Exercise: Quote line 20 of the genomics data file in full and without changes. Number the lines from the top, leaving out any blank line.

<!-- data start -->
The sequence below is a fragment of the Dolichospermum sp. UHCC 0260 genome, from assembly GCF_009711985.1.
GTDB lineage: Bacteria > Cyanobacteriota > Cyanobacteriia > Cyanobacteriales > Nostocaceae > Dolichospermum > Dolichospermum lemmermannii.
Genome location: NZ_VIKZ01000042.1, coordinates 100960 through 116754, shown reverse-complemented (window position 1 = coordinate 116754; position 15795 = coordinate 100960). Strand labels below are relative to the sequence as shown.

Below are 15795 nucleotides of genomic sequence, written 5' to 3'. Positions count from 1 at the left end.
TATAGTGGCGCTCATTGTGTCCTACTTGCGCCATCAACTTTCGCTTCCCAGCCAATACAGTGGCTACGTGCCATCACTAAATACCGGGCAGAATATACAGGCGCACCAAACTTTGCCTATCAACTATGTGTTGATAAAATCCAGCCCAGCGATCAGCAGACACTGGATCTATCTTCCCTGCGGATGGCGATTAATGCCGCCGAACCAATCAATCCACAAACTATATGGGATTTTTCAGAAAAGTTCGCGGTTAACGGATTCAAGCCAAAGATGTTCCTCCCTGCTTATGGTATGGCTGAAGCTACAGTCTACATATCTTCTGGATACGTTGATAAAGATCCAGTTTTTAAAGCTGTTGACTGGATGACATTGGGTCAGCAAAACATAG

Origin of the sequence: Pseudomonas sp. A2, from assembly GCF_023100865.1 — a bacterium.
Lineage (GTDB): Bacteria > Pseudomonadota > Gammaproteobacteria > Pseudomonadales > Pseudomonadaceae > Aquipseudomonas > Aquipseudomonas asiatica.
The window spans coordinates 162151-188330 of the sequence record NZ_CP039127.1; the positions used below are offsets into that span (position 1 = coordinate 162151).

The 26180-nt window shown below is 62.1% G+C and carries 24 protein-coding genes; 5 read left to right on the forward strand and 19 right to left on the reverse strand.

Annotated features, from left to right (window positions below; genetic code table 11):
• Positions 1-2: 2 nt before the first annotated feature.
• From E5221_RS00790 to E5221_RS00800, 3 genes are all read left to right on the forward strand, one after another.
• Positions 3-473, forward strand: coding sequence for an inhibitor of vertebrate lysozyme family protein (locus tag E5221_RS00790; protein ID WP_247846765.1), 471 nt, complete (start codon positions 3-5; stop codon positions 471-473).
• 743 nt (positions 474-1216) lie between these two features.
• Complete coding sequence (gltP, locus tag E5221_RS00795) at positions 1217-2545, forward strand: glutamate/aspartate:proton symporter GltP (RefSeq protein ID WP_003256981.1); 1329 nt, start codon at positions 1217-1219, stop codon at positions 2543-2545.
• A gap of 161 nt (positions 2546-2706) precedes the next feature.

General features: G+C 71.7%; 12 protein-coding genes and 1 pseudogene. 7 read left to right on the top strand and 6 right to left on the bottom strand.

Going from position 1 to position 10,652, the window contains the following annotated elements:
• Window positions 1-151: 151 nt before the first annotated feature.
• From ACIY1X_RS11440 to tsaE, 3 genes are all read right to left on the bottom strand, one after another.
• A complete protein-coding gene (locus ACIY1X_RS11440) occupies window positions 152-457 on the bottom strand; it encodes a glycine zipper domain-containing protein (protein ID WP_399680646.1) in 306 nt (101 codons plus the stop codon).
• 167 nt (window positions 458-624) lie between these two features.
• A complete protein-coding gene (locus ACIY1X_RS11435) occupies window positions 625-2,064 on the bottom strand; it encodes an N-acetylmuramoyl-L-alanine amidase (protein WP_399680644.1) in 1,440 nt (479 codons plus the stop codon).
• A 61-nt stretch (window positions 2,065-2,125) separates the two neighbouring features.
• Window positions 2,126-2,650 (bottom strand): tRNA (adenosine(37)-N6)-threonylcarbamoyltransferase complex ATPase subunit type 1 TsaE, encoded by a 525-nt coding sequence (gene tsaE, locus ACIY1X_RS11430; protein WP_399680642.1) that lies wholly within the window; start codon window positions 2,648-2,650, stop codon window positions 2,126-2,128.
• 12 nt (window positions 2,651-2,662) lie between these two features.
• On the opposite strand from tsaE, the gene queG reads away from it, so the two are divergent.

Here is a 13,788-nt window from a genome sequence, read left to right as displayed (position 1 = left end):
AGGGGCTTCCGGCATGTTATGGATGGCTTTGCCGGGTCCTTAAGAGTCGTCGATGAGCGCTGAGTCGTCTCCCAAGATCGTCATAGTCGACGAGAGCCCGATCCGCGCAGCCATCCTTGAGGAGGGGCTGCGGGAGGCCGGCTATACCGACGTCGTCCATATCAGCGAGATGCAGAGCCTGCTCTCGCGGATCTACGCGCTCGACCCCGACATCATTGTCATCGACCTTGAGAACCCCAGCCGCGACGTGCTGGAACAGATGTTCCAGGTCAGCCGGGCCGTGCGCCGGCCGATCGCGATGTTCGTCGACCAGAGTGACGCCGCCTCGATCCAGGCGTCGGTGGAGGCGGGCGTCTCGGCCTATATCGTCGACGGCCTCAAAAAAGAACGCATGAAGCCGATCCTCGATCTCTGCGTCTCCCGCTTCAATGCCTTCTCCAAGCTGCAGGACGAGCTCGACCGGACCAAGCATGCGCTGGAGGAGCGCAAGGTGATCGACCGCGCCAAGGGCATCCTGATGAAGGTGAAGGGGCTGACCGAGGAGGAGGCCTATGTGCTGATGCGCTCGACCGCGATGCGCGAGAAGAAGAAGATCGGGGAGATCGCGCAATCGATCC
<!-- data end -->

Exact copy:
• From ACIY1X_RS11440 to tsaE, 3 genes are all read right to left on the bottom strand, one after another.